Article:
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Vintage Acoustic Guitars Review

 - The Vintage V300 Parlor

vintage guitar parlor size - acoustic guitar lessons

The V300 Parlor from Vintage was recently

voted "The Best Guitar Under £1000"

by Acoustic Guitar Magazine and you can believe it. For a cheap guitar, it has an amazingly good tone, with a mature sound. The wood is good quality The top is spruce with a neck of nato which is fast to play. The bridge is rosewood and it has twenty frets but 14 accessible frets.
A cutaway would be nice, bit that's not in the style of this parlor guitar at all. Players looking for this  kind of instrument are harking back to a different time. In any case, unless you are playing jazz or moving right up the neck, you don't need a cutaway.

The action wanted some adjusting because I found it too high but this was not such a big deal it depends on your left wrist strength and your overall style of playing. It came delivered in a card board carton, but was very well protected.

My initial impression was that the guitar is well made and looked really handsome (I went for the cherry sunburst model). I additionally opted for the VE300, which sports Fishman electronics and a tidy little on board tuner, which is an essential for me.

The sound is surprising. I found that the high end is more dominant, which is great for cutting through noise if you're playing acoustically, but I prefer more bass. Still, for the price tag it over delivers.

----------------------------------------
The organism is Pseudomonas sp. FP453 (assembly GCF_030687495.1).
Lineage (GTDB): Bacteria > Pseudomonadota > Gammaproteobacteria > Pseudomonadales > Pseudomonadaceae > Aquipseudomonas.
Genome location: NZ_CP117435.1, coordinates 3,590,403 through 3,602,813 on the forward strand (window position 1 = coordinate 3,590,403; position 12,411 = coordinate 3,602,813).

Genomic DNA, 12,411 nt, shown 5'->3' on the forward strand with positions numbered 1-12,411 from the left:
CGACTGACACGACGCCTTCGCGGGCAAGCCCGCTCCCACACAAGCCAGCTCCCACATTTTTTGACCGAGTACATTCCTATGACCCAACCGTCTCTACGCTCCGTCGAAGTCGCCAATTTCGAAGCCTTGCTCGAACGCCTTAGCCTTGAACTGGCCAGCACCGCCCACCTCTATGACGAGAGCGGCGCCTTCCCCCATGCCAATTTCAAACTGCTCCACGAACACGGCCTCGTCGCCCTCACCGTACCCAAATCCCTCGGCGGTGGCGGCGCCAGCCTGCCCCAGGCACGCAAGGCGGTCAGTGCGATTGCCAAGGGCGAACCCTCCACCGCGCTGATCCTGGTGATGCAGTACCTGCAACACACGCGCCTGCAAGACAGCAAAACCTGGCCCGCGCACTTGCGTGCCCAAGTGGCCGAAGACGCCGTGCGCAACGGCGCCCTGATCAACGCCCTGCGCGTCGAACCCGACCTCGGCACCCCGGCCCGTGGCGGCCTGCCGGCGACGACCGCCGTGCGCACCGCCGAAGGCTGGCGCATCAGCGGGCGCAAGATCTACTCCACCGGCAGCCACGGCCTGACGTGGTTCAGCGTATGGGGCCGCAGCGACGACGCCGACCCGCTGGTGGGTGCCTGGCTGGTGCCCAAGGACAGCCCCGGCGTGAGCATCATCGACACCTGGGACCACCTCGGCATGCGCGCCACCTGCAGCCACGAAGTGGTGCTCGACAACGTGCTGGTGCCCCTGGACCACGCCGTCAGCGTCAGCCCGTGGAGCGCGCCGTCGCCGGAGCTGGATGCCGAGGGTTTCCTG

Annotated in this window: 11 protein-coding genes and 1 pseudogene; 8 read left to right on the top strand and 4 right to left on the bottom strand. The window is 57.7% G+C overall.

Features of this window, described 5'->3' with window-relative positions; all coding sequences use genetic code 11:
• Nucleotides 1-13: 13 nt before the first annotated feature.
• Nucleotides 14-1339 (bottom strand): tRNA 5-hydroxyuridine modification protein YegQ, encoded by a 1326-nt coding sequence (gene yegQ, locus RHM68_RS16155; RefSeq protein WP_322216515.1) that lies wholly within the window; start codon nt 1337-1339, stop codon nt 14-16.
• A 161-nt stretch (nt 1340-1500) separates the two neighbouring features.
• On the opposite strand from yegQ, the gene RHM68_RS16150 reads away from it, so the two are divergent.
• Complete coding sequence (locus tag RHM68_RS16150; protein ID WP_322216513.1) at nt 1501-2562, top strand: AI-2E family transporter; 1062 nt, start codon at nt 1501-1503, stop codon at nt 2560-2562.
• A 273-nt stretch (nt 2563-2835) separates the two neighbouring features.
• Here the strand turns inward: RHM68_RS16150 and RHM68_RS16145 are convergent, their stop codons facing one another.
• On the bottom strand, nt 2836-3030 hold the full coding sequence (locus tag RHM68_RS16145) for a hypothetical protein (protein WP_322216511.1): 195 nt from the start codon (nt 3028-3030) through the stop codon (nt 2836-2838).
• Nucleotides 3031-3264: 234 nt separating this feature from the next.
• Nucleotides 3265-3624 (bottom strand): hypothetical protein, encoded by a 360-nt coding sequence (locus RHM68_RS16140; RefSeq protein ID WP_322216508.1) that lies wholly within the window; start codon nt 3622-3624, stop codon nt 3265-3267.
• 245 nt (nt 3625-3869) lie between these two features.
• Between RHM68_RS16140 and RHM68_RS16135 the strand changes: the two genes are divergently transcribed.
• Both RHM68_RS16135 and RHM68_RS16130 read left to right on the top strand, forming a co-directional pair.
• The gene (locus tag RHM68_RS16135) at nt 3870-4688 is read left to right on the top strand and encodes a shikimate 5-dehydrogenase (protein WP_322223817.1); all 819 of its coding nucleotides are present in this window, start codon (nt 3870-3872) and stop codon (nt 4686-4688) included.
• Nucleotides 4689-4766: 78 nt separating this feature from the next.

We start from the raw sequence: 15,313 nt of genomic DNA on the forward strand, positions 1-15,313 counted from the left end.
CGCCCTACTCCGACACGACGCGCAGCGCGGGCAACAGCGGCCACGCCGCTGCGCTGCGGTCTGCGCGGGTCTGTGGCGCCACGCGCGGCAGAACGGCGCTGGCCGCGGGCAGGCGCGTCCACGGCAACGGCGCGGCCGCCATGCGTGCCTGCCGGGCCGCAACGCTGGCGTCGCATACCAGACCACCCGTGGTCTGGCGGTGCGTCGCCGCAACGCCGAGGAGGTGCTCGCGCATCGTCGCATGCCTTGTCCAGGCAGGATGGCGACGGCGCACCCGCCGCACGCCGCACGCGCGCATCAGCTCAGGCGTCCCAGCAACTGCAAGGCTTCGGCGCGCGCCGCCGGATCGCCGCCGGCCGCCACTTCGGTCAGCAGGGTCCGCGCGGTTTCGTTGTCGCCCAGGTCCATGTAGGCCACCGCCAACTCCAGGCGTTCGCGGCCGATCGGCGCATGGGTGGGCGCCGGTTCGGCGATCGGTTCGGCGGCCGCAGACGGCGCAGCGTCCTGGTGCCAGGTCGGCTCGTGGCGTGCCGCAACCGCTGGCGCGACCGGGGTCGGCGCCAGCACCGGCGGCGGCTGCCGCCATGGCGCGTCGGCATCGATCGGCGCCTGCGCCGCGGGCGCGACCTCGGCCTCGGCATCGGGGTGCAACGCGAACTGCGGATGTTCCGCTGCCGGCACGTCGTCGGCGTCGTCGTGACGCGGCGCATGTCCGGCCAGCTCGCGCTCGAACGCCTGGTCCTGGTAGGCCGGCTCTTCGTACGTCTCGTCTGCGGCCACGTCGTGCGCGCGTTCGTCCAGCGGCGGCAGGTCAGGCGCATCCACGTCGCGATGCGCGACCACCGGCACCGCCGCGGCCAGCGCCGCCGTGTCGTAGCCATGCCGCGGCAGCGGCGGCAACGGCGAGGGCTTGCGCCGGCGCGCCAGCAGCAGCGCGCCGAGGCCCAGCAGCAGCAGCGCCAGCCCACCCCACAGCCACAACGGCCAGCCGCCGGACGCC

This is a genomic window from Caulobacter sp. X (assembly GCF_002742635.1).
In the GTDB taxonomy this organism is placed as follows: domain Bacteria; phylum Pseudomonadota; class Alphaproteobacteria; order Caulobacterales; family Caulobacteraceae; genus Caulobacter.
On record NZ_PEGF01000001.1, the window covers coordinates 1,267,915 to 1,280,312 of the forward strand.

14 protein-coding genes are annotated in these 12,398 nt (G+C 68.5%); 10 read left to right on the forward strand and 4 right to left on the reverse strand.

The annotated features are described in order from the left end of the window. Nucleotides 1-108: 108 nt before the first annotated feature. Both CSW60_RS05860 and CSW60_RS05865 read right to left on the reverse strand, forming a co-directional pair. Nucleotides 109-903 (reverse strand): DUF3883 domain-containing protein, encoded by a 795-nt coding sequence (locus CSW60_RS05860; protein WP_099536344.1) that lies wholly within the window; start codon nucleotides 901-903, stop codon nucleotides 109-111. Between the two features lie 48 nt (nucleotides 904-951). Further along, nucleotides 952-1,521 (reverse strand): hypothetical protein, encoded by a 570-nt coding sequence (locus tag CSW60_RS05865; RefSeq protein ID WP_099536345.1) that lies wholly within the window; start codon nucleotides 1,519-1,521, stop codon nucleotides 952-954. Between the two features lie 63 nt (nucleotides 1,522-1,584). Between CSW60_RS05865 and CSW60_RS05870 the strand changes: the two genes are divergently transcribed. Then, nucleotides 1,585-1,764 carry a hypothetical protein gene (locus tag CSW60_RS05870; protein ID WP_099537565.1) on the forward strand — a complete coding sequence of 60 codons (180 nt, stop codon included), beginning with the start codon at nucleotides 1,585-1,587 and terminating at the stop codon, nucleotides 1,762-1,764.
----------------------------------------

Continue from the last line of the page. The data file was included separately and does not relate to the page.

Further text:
vintage ve300 electro acoustic guitar - Good guitar for blues picking

In the video below I'm playing bigger bodied guitars, which give an altogether different feel:



The sound is really rich at the price. It's not to be faulted really. Amplified, it delivers a solid sound with bags of class.

The finish doesn't appear to mark easily if banged - an inevitable side effect for the traveling musician, and it stays in tune well enough. The tuners are Grover clones and seem high quality. This is the sort of thing that becomes apparent after time.

The V300 shouldn't really be compared to an expensive Taylor or Martin. Guitarists having any of these will hear immediately that the Vintage is missing something in the bass department, but of course you could pay twenty times more for one of these classy instruments.

The question is - is the difference worth the extra money? As is normal, it depends on your needs and what you are willing to pay. For me, this is a fantastic blues guitar for around £180, a price tag that I still find incredible.

I bought the Vintage award winning six string guitar after playing blues guitar on the street (it was my job!) and someone ran off with my Martin! Now, I did get it back after a chase, but I realized I need something cheaper with a good sound. This guitar fit the bill perfectly and I used it for a long time before giving it to my son (who gets all of my old guitars.)

It's a great guitar for learning how to play the blues - it's easy to fret and if you string it up with a good string, such as Martin SP might gauge you will be amazed at the tone. Try some fast ragtime blues and you'll see what I mean. It doesn't lend itself to delta blues, because the basses aren't there, but with a bit of amplification, it doesn't really matter.


Rating: 5 stars (9 out of 10)
Author: Jim Bruce
Date: 2012/01
Category: Music

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